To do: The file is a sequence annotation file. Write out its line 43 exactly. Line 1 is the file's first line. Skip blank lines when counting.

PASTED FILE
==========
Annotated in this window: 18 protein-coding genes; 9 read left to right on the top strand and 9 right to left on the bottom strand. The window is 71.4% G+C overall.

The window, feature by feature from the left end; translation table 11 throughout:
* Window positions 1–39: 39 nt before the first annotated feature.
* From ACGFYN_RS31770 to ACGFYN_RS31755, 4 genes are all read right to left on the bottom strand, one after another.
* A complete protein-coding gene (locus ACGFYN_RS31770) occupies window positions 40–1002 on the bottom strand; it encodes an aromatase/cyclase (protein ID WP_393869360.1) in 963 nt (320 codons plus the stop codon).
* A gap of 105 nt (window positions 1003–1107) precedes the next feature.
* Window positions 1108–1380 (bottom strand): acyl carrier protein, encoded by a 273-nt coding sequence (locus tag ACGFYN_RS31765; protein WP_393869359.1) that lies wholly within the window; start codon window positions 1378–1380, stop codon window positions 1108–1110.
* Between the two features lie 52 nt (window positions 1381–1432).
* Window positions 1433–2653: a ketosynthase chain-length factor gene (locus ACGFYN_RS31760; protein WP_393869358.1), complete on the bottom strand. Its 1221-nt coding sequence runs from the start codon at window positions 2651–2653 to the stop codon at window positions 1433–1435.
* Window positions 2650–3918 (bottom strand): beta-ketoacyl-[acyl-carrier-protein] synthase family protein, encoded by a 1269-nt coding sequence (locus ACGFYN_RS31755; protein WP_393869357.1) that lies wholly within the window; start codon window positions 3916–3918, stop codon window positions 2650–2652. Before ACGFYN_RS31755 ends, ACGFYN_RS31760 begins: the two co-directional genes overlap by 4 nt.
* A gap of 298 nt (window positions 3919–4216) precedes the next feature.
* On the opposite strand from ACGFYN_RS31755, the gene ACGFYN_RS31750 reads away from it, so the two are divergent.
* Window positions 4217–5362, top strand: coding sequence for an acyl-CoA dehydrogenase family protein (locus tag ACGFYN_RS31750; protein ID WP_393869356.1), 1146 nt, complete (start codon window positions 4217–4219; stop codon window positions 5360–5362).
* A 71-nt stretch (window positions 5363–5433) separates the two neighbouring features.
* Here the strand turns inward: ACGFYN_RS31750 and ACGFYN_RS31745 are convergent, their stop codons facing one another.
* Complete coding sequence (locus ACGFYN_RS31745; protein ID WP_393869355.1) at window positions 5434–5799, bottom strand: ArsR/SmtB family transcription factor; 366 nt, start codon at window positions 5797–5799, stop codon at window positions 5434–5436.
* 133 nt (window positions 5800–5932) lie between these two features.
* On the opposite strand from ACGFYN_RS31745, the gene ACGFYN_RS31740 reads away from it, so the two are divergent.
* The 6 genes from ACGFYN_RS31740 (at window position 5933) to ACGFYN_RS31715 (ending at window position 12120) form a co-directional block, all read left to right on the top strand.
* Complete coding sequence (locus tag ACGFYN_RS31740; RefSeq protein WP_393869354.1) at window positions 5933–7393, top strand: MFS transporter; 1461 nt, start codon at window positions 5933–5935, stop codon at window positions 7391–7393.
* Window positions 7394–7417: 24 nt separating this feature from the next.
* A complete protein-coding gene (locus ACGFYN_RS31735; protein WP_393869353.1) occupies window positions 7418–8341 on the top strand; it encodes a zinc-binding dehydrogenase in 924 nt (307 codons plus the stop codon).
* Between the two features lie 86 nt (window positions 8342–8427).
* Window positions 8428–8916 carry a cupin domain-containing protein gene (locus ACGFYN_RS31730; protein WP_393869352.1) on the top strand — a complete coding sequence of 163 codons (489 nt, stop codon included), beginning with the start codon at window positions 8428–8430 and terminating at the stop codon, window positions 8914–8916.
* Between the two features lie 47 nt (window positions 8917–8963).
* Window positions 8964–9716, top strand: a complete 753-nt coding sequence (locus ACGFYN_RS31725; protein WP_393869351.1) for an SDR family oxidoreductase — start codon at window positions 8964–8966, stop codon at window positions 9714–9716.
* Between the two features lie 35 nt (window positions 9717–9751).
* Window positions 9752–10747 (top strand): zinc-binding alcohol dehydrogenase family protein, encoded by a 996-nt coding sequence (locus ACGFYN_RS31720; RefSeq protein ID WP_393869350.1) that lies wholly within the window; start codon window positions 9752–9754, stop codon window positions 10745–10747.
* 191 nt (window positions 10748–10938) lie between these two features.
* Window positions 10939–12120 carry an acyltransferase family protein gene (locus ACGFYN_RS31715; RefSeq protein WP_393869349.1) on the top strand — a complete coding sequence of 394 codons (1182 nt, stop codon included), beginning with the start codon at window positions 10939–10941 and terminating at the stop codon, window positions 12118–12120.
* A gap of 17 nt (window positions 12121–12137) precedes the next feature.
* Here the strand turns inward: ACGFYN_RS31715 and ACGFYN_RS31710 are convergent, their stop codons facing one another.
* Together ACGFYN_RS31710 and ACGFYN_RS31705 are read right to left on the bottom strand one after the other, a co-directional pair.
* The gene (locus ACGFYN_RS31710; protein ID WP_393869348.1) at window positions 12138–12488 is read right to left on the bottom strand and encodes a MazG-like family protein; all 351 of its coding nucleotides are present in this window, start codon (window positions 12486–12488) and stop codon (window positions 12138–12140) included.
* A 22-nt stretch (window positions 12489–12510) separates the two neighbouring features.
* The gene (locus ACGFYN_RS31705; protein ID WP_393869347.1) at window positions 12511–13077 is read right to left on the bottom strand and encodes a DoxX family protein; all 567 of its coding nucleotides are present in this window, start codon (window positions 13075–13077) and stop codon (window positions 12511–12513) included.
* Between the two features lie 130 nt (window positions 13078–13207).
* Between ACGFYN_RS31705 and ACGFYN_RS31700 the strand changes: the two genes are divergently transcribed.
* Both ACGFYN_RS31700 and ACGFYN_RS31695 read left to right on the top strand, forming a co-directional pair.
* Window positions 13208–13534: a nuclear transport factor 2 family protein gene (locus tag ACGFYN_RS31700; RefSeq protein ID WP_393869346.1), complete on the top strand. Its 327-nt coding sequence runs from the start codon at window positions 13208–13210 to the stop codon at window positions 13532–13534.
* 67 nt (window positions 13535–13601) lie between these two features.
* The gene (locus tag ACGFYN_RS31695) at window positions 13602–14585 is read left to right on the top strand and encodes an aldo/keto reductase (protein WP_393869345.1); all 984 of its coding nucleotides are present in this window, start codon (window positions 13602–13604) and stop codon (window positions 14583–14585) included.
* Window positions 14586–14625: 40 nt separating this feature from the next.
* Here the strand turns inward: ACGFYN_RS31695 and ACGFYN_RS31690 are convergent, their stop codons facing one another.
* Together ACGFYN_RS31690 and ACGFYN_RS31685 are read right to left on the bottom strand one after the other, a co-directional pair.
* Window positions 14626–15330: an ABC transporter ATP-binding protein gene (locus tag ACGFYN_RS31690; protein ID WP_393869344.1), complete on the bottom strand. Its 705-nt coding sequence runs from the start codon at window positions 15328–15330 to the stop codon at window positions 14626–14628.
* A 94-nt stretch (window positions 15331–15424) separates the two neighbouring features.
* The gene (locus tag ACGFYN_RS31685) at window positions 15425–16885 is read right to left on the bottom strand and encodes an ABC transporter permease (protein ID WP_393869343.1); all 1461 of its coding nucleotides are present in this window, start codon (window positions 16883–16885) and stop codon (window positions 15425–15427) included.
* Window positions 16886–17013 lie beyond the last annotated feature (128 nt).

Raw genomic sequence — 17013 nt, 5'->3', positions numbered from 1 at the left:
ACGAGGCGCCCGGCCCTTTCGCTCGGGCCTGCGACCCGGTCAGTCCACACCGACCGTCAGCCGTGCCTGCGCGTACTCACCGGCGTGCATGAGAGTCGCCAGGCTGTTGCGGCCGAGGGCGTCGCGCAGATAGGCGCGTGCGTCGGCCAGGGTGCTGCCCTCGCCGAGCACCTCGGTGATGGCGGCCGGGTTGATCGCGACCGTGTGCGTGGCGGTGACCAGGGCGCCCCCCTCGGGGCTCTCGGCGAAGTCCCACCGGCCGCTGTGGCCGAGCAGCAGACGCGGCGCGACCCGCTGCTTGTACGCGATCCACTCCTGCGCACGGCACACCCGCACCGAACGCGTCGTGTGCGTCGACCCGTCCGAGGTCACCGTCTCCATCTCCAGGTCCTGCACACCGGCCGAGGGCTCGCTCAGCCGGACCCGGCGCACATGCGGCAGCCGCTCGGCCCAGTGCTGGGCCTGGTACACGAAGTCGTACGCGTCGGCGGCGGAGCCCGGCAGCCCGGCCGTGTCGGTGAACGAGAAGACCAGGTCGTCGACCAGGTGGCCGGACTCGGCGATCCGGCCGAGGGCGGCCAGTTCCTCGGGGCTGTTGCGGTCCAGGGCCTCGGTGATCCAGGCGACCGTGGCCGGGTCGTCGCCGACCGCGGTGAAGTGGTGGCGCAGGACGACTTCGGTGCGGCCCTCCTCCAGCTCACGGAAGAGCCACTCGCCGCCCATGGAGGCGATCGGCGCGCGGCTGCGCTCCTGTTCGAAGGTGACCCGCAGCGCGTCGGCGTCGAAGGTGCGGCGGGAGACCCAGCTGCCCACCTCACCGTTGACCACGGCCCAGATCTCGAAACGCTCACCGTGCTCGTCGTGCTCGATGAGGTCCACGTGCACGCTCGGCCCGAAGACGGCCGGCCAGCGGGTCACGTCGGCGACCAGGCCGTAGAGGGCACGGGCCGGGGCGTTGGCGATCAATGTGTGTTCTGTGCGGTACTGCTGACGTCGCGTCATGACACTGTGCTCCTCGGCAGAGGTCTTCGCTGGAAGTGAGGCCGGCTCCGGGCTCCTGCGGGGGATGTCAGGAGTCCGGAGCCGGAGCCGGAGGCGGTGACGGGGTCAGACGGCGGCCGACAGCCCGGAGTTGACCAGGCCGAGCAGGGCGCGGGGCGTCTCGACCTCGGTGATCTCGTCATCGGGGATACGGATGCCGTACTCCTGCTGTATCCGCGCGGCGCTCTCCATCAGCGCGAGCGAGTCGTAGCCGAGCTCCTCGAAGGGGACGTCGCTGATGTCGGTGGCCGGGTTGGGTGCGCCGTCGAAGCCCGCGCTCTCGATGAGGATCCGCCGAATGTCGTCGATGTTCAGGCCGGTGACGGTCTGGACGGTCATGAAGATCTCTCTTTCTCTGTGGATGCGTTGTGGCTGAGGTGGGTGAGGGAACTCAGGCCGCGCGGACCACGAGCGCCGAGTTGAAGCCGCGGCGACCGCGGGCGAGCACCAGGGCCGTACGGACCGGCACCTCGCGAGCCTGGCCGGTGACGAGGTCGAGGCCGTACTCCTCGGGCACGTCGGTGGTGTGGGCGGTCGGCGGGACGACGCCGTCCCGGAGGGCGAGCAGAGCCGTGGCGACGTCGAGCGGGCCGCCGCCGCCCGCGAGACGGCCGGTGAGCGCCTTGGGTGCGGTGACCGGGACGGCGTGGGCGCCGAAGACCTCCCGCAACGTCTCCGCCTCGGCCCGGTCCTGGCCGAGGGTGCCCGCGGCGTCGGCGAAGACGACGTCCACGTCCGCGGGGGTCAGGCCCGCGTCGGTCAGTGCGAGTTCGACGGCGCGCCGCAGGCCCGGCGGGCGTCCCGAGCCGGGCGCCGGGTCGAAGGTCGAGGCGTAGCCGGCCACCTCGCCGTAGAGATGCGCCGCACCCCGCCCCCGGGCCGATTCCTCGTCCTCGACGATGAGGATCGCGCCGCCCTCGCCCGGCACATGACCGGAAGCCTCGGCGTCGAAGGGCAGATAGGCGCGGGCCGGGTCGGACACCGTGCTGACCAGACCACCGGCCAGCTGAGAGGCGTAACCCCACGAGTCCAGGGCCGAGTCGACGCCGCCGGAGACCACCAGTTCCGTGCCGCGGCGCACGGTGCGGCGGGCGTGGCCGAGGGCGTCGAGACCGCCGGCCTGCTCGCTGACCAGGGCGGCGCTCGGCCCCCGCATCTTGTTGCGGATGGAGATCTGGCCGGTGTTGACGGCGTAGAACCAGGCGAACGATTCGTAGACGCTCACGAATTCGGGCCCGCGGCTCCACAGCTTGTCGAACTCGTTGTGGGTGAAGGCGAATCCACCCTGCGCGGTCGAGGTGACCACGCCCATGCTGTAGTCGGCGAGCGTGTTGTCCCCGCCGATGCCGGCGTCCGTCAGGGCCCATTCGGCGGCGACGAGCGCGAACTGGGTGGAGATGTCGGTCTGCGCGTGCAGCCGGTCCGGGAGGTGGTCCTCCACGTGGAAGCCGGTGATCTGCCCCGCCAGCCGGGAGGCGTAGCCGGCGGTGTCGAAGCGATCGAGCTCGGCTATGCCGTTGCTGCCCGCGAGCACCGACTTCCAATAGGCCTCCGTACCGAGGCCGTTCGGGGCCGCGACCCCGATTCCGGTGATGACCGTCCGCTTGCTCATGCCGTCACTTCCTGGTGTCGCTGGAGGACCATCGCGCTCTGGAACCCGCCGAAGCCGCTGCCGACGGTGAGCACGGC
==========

* Window positions 14586–14625: 40 nt separating this feature from the next.